FDA Grants Priority Review to Pacritinib for Myelofibrosis


The FDA has granted priority review to a new drug application for pacritinib as a potential treatment option for patients with myelofibrosis and severe thrombocytopenia, defined as platelet counts less than 50 x 109/L.

Adam R. Craig, MD, PhD

Adam R. Craig, MD, PhD

The FDA has granted priority review to a new drug application (NDA) for pacritinib as a potential treatment option for patients with myelofibrosis and severe thrombocytopenia, defined as platelet counts less than 50 x 109/L.1

The application was based on findings from the phase 3 PERSIST-1 (NCT01773187) and PERSIST-2 (NCT02055781) trials, as well as data from the phase 2 PAC203 trial. Patients enrolled to the PERSIST-2 trial received pacritinib at a twice-daily dose of 200 mg, and 29% experienced a reduction in spleen volume of at least 30% vs 3% of those who were given best available therapy (BAT), which included ruxolitinib (Jakafi). Moreover, 23% of patients experienced a reduction in total symptom scores of at least 50% vs 13% of those given BAT.

The regulatory agency will make a decision on the NDA by November 30, 2021, under the Prescription Drug User Fee Act; it is not expected to hold an advisory committee meeting to discuss the application, according to CTI BioPharma Corp., the drug developer.

“We are pleased that the FDA’s acceptance of our NDA brings us one step closer to our goal of providing myelofibrosis patients with severe thrombocytopenia a new treatment option,” Adam R. Craig, MD, PhD, president and chief executive officer of CTI Biopharma, stated in a press release. “With commercial preparation underway, we believe we will be well positioned for a potential US launch later this year. We look forward to working with the FDA during its review of our application.”

A total of 327 patients with primary myelofibrosis, post-polycythemia vera myelofibrosis, or post-essential thrombocytopenia myelofibrosis were enrolled to the PERSIST-1 trial. They were randomized 2:1 to receive pacritinib at a dose of 400 mg daily or physician’s choice of BAT, which excluded ruxolitinib.2 About 60% (55.7%) of patients in the control arm were given hydroxycarbamide, while 25.5% were treated with the watch-and-wait strategy.

The trial did not require a specific platelet count for enrollment; however, 32% of patients had levels that were under 100,000 μL, while 16% had levels under 50,000 μL. The primary end point of the phase 3 trial was spleen volume reduction of 35% or greater.

The median duration of treatment in the investigative and control arms was 16.2 months and 5.9 months, respectively. Notably, 79% of patients who originally received BAT crossed over to receive the JAK2/FLT3 inhibitor.

Data indicated that at 24 weeks of follow-up, 19.1% of patients in the pacritinib arm experienced a 35% or greater reduction in spleen volume vs 4.7% of those in the BAT arm (P = .0003).

The PERSIST-2 trial enrolled 311 patients with myelofibrosis who had platelet counts of 100,000 μL or less.3 Those in the intent-to-treat population were randomized 1:1:1 to pacritinib at a once-daily dose of 400 mg (n = 75) or a twice-daily dose of 200 mg (n = 74), or BAT (n = 72). Forty-eight percent (n = 149) of participants received prior ruxolitinib.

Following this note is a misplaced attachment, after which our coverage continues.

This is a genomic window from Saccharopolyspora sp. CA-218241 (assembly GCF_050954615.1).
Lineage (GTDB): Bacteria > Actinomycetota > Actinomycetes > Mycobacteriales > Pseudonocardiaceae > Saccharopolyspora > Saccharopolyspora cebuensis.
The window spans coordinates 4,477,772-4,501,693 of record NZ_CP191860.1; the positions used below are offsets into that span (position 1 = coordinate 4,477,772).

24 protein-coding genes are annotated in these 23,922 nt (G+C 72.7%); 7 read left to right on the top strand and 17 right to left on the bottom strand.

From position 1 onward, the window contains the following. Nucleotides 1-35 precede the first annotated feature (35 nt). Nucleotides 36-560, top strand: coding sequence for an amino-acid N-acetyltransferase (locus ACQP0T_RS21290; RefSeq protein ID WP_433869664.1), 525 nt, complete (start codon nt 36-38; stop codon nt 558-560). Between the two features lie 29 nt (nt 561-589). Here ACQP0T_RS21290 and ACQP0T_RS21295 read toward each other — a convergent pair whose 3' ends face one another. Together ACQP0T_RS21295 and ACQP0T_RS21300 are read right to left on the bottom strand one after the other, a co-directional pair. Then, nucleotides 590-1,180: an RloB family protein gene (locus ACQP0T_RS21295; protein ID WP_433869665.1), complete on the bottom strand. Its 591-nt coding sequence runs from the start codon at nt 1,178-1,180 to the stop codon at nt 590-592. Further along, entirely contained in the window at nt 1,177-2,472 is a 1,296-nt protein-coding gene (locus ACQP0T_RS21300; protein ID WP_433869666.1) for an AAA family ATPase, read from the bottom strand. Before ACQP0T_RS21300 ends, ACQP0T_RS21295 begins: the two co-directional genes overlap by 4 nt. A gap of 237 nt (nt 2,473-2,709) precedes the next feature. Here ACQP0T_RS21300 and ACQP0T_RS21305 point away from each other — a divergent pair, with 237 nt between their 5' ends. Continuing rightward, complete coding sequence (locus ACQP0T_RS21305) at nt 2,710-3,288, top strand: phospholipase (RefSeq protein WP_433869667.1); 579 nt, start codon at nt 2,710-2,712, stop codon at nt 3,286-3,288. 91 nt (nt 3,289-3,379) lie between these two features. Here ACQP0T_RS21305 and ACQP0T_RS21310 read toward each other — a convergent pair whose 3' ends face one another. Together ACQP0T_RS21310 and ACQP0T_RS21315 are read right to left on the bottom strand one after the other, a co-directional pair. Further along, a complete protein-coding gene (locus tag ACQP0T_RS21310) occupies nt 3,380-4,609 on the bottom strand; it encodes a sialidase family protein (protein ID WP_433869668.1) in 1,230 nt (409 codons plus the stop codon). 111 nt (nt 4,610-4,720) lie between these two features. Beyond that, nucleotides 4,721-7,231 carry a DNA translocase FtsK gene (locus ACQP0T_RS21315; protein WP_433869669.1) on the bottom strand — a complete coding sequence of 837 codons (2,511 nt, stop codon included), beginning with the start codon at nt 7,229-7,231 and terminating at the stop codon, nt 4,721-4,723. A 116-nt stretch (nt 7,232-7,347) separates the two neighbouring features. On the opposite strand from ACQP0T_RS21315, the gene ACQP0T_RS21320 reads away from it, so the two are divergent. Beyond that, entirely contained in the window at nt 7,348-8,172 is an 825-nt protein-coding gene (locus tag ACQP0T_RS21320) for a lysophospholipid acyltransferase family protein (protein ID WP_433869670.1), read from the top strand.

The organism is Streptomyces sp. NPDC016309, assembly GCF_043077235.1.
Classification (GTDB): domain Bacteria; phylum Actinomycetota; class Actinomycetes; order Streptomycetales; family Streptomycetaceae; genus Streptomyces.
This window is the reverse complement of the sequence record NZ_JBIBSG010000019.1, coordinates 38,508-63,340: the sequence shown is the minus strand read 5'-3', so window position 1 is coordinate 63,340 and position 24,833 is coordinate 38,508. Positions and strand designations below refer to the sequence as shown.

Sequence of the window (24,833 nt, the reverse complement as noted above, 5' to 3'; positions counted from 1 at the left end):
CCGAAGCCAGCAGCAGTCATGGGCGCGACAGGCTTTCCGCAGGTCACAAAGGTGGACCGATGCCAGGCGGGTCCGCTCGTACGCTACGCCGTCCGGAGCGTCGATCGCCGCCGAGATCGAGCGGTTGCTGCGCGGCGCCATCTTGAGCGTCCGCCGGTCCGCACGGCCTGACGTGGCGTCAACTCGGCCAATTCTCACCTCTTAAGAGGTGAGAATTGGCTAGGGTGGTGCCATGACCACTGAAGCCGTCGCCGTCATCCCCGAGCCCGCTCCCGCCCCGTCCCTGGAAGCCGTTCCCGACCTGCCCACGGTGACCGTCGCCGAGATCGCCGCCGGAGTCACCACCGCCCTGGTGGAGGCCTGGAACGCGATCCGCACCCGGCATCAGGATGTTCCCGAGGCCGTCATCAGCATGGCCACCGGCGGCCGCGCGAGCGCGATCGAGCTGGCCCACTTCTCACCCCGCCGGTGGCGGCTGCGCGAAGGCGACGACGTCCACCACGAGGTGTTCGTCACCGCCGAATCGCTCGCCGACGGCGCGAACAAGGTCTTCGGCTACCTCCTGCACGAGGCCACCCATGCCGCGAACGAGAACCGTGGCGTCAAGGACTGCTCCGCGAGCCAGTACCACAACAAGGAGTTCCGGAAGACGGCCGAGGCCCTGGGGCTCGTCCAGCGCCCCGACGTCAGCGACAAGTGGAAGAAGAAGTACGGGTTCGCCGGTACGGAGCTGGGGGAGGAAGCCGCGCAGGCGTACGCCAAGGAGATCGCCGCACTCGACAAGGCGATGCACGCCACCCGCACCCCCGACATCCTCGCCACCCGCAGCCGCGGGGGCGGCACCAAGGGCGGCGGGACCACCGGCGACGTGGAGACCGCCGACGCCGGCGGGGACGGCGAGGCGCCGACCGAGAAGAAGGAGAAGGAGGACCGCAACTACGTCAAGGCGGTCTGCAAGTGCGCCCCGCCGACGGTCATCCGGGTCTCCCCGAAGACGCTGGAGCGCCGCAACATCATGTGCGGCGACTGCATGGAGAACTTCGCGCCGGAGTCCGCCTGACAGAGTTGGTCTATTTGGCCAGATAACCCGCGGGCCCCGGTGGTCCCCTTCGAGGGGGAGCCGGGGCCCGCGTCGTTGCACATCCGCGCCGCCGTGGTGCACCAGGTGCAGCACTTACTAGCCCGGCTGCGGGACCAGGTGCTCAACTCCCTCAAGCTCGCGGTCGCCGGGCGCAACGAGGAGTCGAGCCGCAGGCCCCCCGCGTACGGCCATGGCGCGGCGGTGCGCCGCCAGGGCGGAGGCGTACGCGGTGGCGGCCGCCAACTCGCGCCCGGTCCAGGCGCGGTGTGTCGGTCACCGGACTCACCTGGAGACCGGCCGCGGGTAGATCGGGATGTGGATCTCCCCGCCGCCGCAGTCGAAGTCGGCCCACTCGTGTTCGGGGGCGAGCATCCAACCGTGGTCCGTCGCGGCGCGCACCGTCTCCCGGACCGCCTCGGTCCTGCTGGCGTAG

Regarding safety, grade 3 or 4 thrombocytopenia was experienced by 31% of patients who received the once-daily dose of pacritinib, 32% of those who received the twice-daily dose, and 18% of those who received BAT. Grade 3 or 4 anemia was reported in 27%, 22%, and 14%, of patients, respectively.

PERSIST-2 was placed on clinical hold by the FDA in February 2016, along with other efforts dedicated to evaluating the agent, following reports of patient deaths linked with intracranial hemorrhage, cardiac failure, and cardiac arrest observed on the trial. The pharmaceutical company provided the agency with final clinical study reports from both PERSIST-1 and PERSIST-2 in response to this decision; the PAC203 trial was also initiated. The following year, in January 2017, the FDA lifted the clinical hold placed on pacritinib trials.

In PAC203, investigators set out to evaluate the safety and efficacy of pacritinib in patients with primary myelofibrosis who had received prior ruxolitinib.4 Participants were given the agent at a dose of once-daily 100 mg, twice-daily 100 mg, or twice-daily 200 mg.

Results indicated that the twice-daily dose of pacritinib resulted in the most benefit in this population compared with both once-daily doses. Those with severe thrombocytopenia were observed to have spleen volume response to the agent. Pacritinib was also found to still have favorable tolerability at the higher dose, with no difference in incidence of high-grade cardiac or bleeding adverse effects vs the other doses examined.


  1. CTI BioPharma announces completion of rolling submission of new drug application (NDA) for pacritinib in myelofibrosis patients with severe thrombocytopenia. News release. CTI BioPharma Corp. March 31, 2021. Accessed June 1, 2021. https://prn.to/3dlvNY2
  2. Results of the PERSIST-1 phase III study of pacritinib (PAC) versus best available therapy (BAT) in primary myelofibrosis (PMF), post-polycythemia vera myelofibrosis (PPV-MF), or post-essential thrombocythemia-myelofibrosis (PET-MF). J Clin Oncol. 2015;(suppl 33):LBA7006. https://bit.ly/2SgFNHL
  3. Mascarenhas J, Hoffman R, Talpaz M, et al. Pacritinib vs best available therapy, including ruxolitinib, in patients with myelofibrosis: a randomized clinical trial. JAMA Oncol. 2018;4(5):652-659. doi:10.1001/jamaoncol.2017.5818
  4. Gerds AT, Savona MR, Scott BL, et al. Results of PAC203: a randomized phase 2 dose-finding study and determination of the recommended dose of pacritinib in patients with myelofibrosis. Accessed June 1, 2021.

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